The HMI board is the core of the CTR2 system. It ties the Teensy 4.1, Teensy Audio Adapter, and ESP8266 WiFi development boards together in addition to providing interconnections to the various field equipment like a microphone, headphones, key, PTT switch, radio I/O, automation control, and etc.

Schematics and an interactive bill-of-material for this board are available in the File category for your reference.

This board is supplied completely built and tested as shown on the left in the photo below. There are a few things the builder will need to do. They are described below.

WARNING: Always use precautions to guard against electrostatic discharge when working on this board. A wrist strap and ground mat are highly recommended.

HMI Board with development boards


All three development boards need to have .1″ header pins soldered to them so they can plug into the header sockets on the HMI board as shown in the lead photo. This is not difficult to do, just make sure the pins are aligned at a 90 degree angle to the board and that there are no solder bridges when you’re done. When you plug the development boards into the HMI every header socket should have a header pin in it.

NOTE: Be sure to install the short 5-pin header in the USB Host pins of the Teensy 4.1 board. This header plugs into the J1 socket on the HMI and brings the USB-A Host signals out to the USB-A Host connector on the HMI.


To prepare the Teensy Audio Adapter board for installation, remove the 3.5″ headphone jack that was factory installed on this board. Use two of the Dupont female jumper wires supplied with the HMI board to make jumpers from the top two pads where the headphone jack was mounted as shown in the photos above. This jumper will plug into 2-pin header J14 just above the headphone jack on the HMI board as seen on the lead photo.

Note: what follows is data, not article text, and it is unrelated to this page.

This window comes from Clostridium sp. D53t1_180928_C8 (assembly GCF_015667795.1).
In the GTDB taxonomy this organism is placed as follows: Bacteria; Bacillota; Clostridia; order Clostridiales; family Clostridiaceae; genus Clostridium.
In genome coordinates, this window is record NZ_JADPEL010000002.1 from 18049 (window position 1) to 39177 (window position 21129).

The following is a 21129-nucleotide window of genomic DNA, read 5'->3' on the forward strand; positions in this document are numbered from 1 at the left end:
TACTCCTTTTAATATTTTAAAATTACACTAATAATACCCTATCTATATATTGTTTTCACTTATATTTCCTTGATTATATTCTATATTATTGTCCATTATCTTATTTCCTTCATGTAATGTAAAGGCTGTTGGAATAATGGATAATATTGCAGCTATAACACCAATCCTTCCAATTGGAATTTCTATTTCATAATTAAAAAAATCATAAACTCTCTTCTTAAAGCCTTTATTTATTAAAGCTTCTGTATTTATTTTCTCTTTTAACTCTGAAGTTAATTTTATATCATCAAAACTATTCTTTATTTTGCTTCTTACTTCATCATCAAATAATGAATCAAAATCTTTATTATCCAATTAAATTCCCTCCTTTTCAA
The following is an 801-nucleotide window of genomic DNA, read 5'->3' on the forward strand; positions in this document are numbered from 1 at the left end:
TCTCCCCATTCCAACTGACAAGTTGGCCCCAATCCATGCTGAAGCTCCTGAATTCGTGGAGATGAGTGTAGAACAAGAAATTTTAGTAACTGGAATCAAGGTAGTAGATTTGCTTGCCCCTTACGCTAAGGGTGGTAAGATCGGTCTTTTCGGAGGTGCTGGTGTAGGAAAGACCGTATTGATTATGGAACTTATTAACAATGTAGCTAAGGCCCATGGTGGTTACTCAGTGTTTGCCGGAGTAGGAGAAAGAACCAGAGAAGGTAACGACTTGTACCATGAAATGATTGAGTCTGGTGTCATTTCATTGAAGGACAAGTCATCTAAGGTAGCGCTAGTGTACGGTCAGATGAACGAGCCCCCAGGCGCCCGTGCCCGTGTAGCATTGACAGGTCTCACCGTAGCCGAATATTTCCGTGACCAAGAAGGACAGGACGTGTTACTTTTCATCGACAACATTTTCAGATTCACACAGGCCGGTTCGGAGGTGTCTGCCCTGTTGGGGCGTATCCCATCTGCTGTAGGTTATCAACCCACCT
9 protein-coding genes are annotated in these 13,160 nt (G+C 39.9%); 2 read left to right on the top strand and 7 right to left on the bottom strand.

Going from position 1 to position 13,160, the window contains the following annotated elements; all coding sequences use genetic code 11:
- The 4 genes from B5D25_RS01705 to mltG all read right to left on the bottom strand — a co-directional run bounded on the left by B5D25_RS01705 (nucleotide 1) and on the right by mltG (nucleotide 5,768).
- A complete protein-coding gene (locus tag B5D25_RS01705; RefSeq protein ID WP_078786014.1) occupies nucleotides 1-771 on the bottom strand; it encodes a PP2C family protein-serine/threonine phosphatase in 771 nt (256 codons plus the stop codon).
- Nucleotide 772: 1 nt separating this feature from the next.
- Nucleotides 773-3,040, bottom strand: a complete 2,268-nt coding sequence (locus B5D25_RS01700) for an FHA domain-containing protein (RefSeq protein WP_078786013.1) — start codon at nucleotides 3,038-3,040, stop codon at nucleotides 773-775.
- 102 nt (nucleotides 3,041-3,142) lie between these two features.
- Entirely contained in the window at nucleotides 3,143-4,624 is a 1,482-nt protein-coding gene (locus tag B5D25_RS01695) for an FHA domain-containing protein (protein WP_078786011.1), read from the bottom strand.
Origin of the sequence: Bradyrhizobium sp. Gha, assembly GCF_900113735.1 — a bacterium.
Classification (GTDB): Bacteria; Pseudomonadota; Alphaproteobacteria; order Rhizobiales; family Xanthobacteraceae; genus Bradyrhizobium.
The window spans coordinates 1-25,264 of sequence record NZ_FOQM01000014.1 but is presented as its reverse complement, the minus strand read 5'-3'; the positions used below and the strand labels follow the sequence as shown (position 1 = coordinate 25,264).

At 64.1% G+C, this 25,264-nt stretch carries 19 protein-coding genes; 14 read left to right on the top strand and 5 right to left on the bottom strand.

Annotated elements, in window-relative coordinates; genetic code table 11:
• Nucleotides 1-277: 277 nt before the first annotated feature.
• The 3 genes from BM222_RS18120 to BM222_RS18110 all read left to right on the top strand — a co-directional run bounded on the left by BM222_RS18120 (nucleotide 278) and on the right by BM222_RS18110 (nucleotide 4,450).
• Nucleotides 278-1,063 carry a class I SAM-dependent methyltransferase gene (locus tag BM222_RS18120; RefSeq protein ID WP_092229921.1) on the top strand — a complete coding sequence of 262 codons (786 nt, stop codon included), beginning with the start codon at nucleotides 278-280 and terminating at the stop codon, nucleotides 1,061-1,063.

WARNING: Both headphone output pins on the Teensy Audio Adapter have voltage on them. NEVER connect either pin to ground. Doing so will probably destroy the SGTL5000 codec on the audio adapter.


The last task to complete before plugging in the development boards involves isolating the USB +5 VDC and +5 VDC power sources on the Teensy 4.1 board.

By default, the Teensy 4.1 board takes power from its micro-USB socket. Unfortunately, USB cannot provide the current the CTR2 system requires for operation. You also don’t want CTR2 to backfeed it’s +5 VDC into the USB cable connected to your computer. To isolate these power sources it is necessary to cut a jumper on the Teensy 4.1 board.

This jumper can be found on the bottom of the Teensy 4.1 board, just below the micro-USB connector. Use a razor knife to cut the trace between the two pads. Use a multi-meter to verify the jumper is open.

Also, note the 5-pin header installed in the USB Host location (at the bottom of the photo). As described above, this header must be installed in order to extend these signals to the USB-A connector installed on the HMI board.

Cut this jumper on the HMI

A couple of final notes:

  1. If you plan on using a remote power switch, wire the switch with two remaining Dupont jumpers supplied with the HMI board and plug the female ends into Ext Sw (J9 at the top left corner in the lead photo). You can solder jumper JP1 to bypass the switch if you don’t want to use this option.
  2. Pin 1 of the 10-pin ribbon connectors is marked with a small triangle as shown below. Use this as your reference when building the ribbon cables that connect the option boards together.
#1 pin mark on 10-pin ribbon cable connector

This completes the construction of the HMI board. Let me know in the comments if you have any questions.

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